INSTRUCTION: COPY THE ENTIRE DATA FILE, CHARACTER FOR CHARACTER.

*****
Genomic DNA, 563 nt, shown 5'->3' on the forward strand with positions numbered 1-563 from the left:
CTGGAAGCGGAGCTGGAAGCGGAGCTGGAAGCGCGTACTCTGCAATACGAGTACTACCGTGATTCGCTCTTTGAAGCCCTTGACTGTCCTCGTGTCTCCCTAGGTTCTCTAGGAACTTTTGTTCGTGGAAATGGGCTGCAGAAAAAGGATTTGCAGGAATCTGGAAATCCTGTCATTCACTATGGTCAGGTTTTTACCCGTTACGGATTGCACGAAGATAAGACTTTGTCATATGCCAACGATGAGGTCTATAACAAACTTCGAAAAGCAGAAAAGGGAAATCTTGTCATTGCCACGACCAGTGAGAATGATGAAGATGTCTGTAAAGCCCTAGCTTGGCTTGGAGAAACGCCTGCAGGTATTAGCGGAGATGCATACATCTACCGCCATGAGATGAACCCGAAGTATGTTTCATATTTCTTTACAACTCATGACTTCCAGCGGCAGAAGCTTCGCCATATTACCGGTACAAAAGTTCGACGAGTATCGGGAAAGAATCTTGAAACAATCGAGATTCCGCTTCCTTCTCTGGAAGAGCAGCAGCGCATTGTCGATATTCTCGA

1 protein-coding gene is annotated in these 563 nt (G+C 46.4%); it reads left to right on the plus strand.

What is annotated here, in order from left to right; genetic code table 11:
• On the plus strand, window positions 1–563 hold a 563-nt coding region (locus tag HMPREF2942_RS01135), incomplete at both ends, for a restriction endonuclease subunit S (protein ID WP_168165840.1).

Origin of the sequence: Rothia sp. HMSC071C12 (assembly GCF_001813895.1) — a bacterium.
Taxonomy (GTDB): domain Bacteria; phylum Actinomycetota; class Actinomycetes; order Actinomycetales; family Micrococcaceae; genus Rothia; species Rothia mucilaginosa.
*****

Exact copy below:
Genomic DNA, 563 nt, shown 5'->3' on the forward strand with positions numbered 1-563 from the left:
CTGGAAGCGGAGCTGGAAGCGGAGCTGGAAGCGCGTACTCTGCAATACGAGTACTACCGTGATTCGCTCTTTGAAGCCCTTGACTGTCCTCGTGTCTCCCTAGGTTCTCTAGGAACTTTTGTTCGTGGAAATGGGCTGCAGAAAAAGGATTTGCAGGAATCTGGAAATCCTGTCATTCACTATGGTCAGGTTTTTACCCGTTACGGATTGCACGAAGATAAGACTTTGTCATATGCCAACGATGAGGTCTATAACAAACTTCGAAAAGCAGAAAAGGGAAATCTTGTCATTGCCACGACCAGTGAGAATGATGAAGATGTCTGTAAAGCCCTAGCTTGGCTTGGAGAAACGCCTGCAGGTATTAGCGGAGATGCATACATCTACCGCCATGAGATGAACCCGAAGTATGTTTCATATTTCTTTACAACTCATGACTTCCAGCGGCAGAAGCTTCGCCATATTACCGGTACAAAAGTTCGACGAGTATCGGGAAAGAATCTTGAAACAATCGAGATTCCGCTTCCTTCTCTGGAAGAGCAGCAGCGCATTGTCGATATTCTCGA

1 protein-coding gene is annotated in these 563 nt (G+C 46.4%); it reads left to right on the plus strand.

What is annotated here, in order from left to right; genetic code table 11:
• On the plus strand, window positions 1–563 hold a 563-nt coding region (locus tag HMPREF2942_RS01135), incomplete at both ends, for a restriction endonuclease subunit S (protein ID WP_168165840.1).

Origin of the sequence: Rothia sp. HMSC071C12 (assembly GCF_001813895.1) — a bacterium.
Taxonomy (GTDB): domain Bacteria; phylum Actinomycetota; class Actinomycetes; order Actinomycetales; family Micrococcaceae; genus Rothia; species Rothia mucilaginosa.